However I plan to install Galaxhero onto it (once I work out the guide) to get all the benefits of the HTC SenseUI


That all said, the Motorola Sholes (Droid) that was just announced over the weekend with Android 2, slide out keyboard (but still pretty thin) & faster processor is making me consider returning this and waiting another month or so for it.

Tim 11

October 19, 2009, 9:30 pm

I've had this phone since it was first released in the UK. The screen for me is extremely responsive and only requires very gental touches to respond and certainly doesn't require pressure like you said in the review.

There have been only 2 problems i've had with the galaxy. One was the extremely annoying lock button. However with a recent update the time you need to hold the button to unlock the handset has been reduced, which helps alot but still isn't perfect. The 2nd problem was the keyboard which i just couldn't get used to, in the end i download an app called TouchPal and use the QWERTY style keyboard which i find so much easier to use.

Apart from that i love the galaxy, it's very quick and the screen is beautiful!


October 20, 2009, 6:10 pm

i hope that it's not against the rules of this site to link another review. here's engadget's review of the pulse which claims that the screen is capacitive.


they even made the stylus test and it didn't respond to it's touches. the reviewer himself mocked trusted reviews in the comments for stating that the pulse has a resistive screen.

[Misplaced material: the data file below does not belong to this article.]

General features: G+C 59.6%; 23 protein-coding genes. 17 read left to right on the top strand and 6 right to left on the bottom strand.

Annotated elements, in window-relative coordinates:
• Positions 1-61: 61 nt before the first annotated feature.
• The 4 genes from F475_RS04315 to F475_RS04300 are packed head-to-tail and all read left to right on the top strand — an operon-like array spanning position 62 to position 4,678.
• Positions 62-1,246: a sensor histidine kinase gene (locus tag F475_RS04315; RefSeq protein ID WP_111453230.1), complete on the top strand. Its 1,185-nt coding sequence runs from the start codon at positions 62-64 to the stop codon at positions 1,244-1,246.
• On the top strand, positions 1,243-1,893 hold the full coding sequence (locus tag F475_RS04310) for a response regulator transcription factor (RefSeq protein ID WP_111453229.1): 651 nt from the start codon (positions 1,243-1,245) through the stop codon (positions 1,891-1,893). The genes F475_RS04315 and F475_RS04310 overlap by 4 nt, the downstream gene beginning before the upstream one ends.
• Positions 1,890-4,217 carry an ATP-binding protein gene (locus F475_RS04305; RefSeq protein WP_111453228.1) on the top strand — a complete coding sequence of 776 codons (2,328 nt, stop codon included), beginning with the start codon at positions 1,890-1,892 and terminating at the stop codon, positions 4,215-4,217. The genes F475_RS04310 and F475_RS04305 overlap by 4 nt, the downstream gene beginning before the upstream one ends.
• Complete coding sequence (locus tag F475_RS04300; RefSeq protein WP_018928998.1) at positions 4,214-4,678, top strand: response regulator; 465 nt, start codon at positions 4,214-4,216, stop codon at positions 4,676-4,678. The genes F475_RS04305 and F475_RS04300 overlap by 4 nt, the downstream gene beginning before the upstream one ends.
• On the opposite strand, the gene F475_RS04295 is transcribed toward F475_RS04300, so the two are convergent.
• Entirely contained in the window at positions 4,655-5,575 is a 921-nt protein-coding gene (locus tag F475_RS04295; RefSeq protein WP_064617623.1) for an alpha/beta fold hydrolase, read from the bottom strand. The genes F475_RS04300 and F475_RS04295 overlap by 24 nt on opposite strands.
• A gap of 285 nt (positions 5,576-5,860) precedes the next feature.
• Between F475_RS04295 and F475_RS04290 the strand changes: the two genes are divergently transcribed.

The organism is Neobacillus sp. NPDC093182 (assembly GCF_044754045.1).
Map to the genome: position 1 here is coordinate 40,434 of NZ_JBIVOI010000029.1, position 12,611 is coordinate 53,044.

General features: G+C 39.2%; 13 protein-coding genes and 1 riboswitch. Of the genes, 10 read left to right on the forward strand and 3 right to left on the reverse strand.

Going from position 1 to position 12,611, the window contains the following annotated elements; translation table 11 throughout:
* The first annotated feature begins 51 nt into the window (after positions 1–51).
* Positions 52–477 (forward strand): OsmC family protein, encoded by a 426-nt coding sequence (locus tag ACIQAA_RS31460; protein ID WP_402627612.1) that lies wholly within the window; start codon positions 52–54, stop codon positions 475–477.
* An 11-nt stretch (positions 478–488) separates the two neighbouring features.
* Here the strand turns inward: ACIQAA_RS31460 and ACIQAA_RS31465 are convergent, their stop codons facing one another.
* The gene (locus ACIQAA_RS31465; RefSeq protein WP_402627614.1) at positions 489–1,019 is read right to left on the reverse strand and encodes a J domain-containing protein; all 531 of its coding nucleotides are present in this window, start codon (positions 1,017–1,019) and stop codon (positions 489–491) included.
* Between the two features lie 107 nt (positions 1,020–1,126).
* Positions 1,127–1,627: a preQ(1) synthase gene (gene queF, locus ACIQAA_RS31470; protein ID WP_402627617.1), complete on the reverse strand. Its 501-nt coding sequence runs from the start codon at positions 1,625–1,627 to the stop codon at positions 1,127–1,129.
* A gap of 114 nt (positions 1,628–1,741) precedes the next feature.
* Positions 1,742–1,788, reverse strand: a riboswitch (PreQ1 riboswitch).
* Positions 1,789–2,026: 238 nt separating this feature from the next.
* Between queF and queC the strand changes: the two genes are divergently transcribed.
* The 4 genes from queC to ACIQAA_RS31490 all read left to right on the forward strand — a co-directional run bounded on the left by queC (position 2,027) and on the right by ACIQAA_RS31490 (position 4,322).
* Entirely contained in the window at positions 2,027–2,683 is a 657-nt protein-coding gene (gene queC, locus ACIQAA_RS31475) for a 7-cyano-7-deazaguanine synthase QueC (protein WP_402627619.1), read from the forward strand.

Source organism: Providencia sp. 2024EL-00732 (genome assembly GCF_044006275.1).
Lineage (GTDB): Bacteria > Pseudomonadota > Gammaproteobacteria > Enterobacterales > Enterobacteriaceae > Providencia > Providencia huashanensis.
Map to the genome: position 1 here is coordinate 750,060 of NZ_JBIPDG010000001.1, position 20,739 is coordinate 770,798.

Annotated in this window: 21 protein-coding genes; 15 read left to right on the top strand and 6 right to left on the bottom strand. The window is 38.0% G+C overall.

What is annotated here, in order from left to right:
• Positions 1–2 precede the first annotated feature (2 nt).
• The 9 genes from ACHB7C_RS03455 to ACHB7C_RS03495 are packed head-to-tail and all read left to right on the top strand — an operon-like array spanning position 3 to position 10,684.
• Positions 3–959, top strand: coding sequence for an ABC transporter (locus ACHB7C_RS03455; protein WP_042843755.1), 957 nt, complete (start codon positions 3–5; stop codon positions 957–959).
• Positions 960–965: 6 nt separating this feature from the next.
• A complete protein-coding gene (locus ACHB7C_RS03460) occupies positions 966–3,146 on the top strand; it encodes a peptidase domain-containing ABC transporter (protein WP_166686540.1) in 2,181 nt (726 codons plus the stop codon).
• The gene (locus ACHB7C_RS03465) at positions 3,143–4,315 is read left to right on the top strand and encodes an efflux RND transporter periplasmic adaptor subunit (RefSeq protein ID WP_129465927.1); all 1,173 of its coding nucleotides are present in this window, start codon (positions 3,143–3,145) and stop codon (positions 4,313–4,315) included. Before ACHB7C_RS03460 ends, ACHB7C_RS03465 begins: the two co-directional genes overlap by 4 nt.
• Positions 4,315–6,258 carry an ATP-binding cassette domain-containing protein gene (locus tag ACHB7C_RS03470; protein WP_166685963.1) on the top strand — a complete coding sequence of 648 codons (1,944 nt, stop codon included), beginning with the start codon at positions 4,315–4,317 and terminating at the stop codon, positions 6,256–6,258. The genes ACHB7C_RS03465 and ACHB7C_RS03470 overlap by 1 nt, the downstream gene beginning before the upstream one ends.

October 20, 2009, 7:15 pm

Well, in case anyone was wondering, I can guarantee 100% that the HTC Tattoo uses a resistive screen.

And to be honest, I assumed the Pulse was the same because they look almost the same apart from a few buttons switched around.


October 20, 2009, 11:34 pm


The Pulse and Tatoo are very different and made by different manufaturers though. Pulse has a much larger screen too. Looks all round much better than the Tattoo and way better value.


October 20, 2009, 11:50 pm

I don't think there was ever any doubt about the Tattoo, given that it was in the spec and HTC told everybody that it was resistive.

I wouldn't say the Pulse looks all that similar, given that it's pretty huge by comparison. Certainly they're both more like bars of soap than the usual sleek or chinny motifs that Android handsets go for.


October 22, 2009, 3:11 pm

@sippet: There's no debate here. The Pulse is resistive. I've double checked with T-Mobile.

Simon 15

October 26, 2009, 9:50 pm

Is having the "barebones" OS worse than having the OS loaded with rubbish which most manufacturers do?

I think its slightly unfair on that point.


October 26, 2009, 9:57 pm

Well, if you read the review again, you'll see I don't particularly mark down the Galaxy for having a barebones OS but rather for what Samsung has done, which is make the keyboard near unuseable.


November 9, 2009, 7:39 pm

"There's no debate here. The Pulse is resistive. I've double checked with T-Mobile."

It's capacitive. The only outlets claiming otherwise are about three trade-show hands-on reports and reprints of your article here. Don't patronise your readers, especially if you're not compentent enough to be correct in the first place. They haven't magically invented a resistive screen which ignores everything but fingers.